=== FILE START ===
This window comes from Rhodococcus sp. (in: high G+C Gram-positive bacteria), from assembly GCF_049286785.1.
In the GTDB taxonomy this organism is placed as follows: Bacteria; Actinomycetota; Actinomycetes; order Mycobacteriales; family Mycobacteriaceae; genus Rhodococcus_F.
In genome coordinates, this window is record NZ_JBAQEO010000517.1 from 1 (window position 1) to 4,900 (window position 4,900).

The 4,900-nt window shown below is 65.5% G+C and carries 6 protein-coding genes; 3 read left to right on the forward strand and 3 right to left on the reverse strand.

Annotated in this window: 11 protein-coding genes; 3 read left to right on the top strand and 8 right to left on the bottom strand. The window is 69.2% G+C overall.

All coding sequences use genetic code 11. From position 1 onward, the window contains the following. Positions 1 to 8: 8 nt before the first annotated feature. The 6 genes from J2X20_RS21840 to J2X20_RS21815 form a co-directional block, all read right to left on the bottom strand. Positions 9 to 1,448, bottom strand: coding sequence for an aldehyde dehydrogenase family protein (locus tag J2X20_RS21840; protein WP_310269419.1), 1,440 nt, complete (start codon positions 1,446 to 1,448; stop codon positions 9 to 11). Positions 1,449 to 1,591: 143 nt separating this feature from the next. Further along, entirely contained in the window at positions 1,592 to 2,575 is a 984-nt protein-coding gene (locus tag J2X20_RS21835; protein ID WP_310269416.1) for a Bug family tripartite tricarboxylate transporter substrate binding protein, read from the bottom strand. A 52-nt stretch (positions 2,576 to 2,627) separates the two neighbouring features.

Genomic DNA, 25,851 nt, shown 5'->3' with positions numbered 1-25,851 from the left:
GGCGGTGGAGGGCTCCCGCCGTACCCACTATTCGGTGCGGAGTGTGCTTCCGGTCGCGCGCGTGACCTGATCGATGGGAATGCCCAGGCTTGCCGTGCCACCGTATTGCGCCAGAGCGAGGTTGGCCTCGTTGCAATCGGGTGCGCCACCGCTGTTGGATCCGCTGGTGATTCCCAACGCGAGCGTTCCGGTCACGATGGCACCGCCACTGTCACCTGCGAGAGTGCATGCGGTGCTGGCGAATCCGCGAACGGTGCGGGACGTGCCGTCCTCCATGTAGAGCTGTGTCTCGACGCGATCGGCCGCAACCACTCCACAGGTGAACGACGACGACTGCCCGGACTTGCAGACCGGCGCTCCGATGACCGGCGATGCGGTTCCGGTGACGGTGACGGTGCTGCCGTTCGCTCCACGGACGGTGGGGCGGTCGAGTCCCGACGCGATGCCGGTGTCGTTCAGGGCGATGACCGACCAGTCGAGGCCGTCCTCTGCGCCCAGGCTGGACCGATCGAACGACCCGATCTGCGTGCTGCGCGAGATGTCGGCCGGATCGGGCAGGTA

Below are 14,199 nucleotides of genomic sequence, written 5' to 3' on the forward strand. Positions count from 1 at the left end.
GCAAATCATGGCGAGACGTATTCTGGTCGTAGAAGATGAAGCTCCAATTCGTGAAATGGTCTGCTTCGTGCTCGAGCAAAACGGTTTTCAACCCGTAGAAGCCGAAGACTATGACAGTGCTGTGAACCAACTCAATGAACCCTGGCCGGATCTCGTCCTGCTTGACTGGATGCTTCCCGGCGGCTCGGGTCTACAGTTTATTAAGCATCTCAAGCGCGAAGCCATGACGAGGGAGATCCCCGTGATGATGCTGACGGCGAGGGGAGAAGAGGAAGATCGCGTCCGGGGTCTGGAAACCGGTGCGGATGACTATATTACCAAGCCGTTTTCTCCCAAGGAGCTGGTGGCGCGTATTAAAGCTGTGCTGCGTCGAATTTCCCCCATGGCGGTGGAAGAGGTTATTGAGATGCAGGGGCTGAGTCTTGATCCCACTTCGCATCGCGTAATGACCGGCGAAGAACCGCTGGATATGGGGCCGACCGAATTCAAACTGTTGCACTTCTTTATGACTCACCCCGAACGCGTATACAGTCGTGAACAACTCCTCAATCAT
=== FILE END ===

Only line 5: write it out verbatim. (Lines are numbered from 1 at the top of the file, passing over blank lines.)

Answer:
Annotated in this window: 11 protein-coding genes; 3 read left to right on the top strand and 8 right to left on the bottom strand. The window is 69.2% G+C overall.